original location is not available, and the local file address will be stored
   in the archive instead.</p>
<p>You can save multiple tabs in an archive using the standard context menu on
 the tab strip or the context menu provided by the <a
 href="">Multiple Tab Handler</a>
 add-on. For MHTML archives, multiple files are created, while for MAFF archives
 all the tabs are saved in a single file.</p>

<img src="images/prefsDialog.png" alt="">
  <dt>Open with Firefox</dt>
  <p>These options are displayed on Windows only, and allow opening MAFF and
   MHTML archives from the operating system's file manager. These file type
   associations are created only for the current user of the system, and are not
   removed when uninstalling.</p>
  <dt>Show the original location and save date of archived pages</dt>
  <p>This option allows disabling the information bar that is normally displayed
   when viewing an archived page.</p>
  <dt>Enable the "Save Page In Archive" functionality anyways</dt>
  <p>When the add-on is installed on Firefox, the ability to save pages as MAFF
   and MHTML is disabled by default. This option allows re-enabling this
   functionality, keeping in mind that future versions of the browser will not
   be able to open the pages saved in this way.</p>

<h2><a name="internalsettings"></a>Internal configuration settings</h2>
<p>These settings are only available from the internal configuration page of the
 browser, and normally don't need to be changed.</p>
  <p>Complete web pages are recognized by the Saved Pages Conversion Wizard
   because they have an associated support folder, with the same base name as
   the main file and a different suffix, for example <tt>Page.html</tt> and
  <p>This option contains a comma-separated list of the recognized suffixes. An
   additional suffix that depends on the current browser language may also be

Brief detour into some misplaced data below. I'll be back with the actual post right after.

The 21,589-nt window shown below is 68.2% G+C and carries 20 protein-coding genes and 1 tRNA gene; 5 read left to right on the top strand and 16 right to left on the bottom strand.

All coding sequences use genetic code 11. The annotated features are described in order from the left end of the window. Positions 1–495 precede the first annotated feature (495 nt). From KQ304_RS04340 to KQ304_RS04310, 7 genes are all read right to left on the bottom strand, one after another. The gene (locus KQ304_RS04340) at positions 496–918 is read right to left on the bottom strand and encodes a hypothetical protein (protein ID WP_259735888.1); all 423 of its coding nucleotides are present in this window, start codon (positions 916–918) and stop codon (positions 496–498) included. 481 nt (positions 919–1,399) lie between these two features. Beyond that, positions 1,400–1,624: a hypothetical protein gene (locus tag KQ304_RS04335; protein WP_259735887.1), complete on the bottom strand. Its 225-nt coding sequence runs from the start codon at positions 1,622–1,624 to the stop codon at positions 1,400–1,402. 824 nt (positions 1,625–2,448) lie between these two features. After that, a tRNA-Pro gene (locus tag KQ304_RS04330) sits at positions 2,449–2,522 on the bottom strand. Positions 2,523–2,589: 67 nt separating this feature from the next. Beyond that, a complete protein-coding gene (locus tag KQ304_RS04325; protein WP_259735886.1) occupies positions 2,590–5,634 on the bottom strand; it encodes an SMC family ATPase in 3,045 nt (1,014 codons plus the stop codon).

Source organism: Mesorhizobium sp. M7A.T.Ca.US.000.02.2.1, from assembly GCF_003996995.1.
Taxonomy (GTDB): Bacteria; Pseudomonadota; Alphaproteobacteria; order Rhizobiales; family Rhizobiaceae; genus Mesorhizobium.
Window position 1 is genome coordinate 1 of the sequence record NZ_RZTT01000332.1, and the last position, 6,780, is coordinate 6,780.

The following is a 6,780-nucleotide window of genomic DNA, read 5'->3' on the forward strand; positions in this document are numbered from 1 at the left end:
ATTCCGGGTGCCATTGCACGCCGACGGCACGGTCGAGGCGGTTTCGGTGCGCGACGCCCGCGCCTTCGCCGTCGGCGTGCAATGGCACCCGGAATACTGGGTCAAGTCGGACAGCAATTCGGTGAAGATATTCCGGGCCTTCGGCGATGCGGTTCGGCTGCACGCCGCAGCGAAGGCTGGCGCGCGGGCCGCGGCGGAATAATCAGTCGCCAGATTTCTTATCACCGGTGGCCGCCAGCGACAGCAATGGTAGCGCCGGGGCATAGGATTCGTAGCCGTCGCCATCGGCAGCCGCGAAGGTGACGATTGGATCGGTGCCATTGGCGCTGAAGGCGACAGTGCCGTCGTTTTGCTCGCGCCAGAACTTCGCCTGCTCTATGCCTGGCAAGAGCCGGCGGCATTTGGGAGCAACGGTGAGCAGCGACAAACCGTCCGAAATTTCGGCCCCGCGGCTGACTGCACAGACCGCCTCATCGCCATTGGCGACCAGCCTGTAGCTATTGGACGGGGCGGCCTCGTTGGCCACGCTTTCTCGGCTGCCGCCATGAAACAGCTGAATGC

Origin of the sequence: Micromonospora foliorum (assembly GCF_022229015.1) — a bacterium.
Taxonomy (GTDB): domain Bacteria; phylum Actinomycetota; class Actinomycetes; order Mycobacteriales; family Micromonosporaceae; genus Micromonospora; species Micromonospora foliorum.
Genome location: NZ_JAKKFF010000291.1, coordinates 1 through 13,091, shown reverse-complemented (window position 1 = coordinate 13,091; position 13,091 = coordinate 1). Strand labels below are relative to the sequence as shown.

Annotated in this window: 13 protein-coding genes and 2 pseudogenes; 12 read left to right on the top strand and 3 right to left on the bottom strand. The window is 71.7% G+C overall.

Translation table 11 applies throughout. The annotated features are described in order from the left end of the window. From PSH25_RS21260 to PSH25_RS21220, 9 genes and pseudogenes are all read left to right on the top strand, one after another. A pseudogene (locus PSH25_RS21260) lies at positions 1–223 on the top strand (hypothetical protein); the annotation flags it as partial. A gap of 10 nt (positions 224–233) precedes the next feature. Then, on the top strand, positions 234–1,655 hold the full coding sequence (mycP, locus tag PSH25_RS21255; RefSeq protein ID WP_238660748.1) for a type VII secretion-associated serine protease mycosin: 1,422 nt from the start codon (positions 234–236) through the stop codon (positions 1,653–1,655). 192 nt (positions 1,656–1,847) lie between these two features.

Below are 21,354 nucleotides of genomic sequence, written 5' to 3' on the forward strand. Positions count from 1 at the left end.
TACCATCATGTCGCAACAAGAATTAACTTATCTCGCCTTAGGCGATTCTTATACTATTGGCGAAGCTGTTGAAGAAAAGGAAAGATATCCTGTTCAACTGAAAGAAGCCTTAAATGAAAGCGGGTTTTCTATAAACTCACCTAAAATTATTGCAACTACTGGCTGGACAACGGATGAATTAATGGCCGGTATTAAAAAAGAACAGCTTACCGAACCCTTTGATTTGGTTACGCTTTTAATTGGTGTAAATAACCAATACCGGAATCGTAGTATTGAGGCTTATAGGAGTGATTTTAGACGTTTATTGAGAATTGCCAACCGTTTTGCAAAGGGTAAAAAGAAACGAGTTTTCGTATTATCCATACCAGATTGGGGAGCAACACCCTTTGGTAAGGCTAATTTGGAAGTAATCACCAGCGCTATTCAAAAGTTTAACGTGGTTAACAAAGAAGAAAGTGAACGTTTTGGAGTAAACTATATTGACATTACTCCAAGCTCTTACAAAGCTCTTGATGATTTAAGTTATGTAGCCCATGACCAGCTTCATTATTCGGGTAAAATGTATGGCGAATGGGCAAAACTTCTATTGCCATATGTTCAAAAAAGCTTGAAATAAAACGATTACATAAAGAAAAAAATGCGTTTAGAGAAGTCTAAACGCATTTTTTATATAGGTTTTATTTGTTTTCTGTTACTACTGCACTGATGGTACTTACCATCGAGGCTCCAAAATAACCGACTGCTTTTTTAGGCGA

recognized without it being explicitly listed.</p>
  <p>Controls the compression level used when saving files in a MAFF archive.
   This can be <tt>best</tt> to use maximum compression for all files,
   <tt>dynamic</tt> to avoid re-compressing media files, and <tt>none</tt> to
   store all the files uncompressed.</p>
  <p>With this preference enabled, history, text zoom, and scroll position are
   saved for each page. This additional information is ignored when the archive
   is opened.</p>
  <p>When this setting is enabled, the character set specified for pages saved
   inside MAFF archives is ignored. Enabling this option may be useful for
   troubleshooting problems with internationalization, but will cause saved
   pages to be displayed incorrectly in most cases.</p>
  <p>If this preference is enabled, when you open a MAFF archive its contents
   will be accessed directly using the "jar:" protocol, without being
  <p>However, if you enable this option, the archive files you open will be
   locked, and you will be unable to move, rename or delete them until the
   browser is closed.</p>
  <p>If this option is selected, and you do not type a file extension in the
   <i>Save As</i> dialog, or file extensions are hidden, the complete
   <tt>.mhtml</tt> extension will be appended to the file name of MHTML
   archives, instead of the more common <tt>.mht</tt> extension.</p>
  <p>This option is enabled by default. If disabled, the contents of the
   temporary directory are preserved after the browser exits, and must be
   emptied manually.</p>
  <p>Use this preference to choose the location of the temporary files required
   to open and save the web archives. The contents of this folder will be lost
   if <tt>extensions.maf.advanced.temp.clearonexit</tt> is <tt>true</tt>.</p>
  <p>If not specified, this location defaults to a sub-folder of the system
   temporary folder, which is different for every browser profile.</p>